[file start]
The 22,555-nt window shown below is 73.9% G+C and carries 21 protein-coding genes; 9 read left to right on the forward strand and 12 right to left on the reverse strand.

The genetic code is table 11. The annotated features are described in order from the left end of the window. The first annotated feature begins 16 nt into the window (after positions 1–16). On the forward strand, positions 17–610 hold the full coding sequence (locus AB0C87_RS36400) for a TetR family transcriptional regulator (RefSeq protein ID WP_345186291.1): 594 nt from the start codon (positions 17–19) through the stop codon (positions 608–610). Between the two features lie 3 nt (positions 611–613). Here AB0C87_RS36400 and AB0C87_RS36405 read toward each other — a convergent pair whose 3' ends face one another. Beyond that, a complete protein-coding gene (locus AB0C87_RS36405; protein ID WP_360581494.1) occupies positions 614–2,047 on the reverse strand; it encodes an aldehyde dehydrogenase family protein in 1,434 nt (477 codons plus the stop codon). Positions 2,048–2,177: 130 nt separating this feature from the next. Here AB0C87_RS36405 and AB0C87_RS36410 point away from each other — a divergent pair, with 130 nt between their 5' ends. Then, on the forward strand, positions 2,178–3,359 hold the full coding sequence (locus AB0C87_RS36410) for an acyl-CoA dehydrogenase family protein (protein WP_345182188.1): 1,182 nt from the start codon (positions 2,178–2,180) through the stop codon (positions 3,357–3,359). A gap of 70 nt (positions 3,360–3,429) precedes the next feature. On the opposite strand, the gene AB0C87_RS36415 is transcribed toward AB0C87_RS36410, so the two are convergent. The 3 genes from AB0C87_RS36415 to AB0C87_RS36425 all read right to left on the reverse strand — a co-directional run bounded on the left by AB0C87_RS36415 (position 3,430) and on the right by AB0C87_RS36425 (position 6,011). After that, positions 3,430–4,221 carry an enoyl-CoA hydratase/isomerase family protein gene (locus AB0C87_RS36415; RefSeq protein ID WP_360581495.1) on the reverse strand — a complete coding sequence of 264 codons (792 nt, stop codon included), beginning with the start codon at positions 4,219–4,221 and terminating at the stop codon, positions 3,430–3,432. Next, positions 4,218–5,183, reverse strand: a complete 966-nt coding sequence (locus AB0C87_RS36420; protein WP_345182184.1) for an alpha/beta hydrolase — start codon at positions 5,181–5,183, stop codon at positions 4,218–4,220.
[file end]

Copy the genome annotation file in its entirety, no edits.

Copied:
The 22,555-nt window shown below is 73.9% G+C and carries 21 protein-coding genes; 9 read left to right on the forward strand and 12 right to left on the reverse strand.

The genetic code is table 11. The annotated features are described in order from the left end of the window. The first annotated feature begins 16 nt into the window (after positions 1–16). On the forward strand, positions 17–610 hold the full coding sequence (locus AB0C87_RS36400) for a TetR family transcriptional regulator (RefSeq protein ID WP_345186291.1): 594 nt from the start codon (positions 17–19) through the stop codon (positions 608–610). Between the two features lie 3 nt (positions 611–613). Here AB0C87_RS36400 and AB0C87_RS36405 read toward each other — a convergent pair whose 3' ends face one another. Beyond that, a complete protein-coding gene (locus AB0C87_RS36405; protein ID WP_360581494.1) occupies positions 614–2,047 on the reverse strand; it encodes an aldehyde dehydrogenase family protein in 1,434 nt (477 codons plus the stop codon). Positions 2,048–2,177: 130 nt separating this feature from the next. Here AB0C87_RS36405 and AB0C87_RS36410 point away from each other — a divergent pair, with 130 nt between their 5' ends. Then, on the forward strand, positions 2,178–3,359 hold the full coding sequence (locus AB0C87_RS36410) for an acyl-CoA dehydrogenase family protein (protein WP_345182188.1): 1,182 nt from the start codon (positions 2,178–2,180) through the stop codon (positions 3,357–3,359). A gap of 70 nt (positions 3,360–3,429) precedes the next feature. On the opposite strand, the gene AB0C87_RS36415 is transcribed toward AB0C87_RS36410, so the two are convergent. The 3 genes from AB0C87_RS36415 to AB0C87_RS36425 all read right to left on the reverse strand — a co-directional run bounded on the left by AB0C87_RS36415 (position 3,430) and on the right by AB0C87_RS36425 (position 6,011). After that, positions 3,430–4,221 carry an enoyl-CoA hydratase/isomerase family protein gene (locus AB0C87_RS36415; RefSeq protein ID WP_360581495.1) on the reverse strand — a complete coding sequence of 264 codons (792 nt, stop codon included), beginning with the start codon at positions 4,219–4,221 and terminating at the stop codon, positions 3,430–3,432. Next, positions 4,218–5,183, reverse strand: a complete 966-nt coding sequence (locus AB0C87_RS36420; protein WP_345182184.1) for an alpha/beta hydrolase — start codon at positions 5,181–5,183, stop codon at positions 4,218–4,220.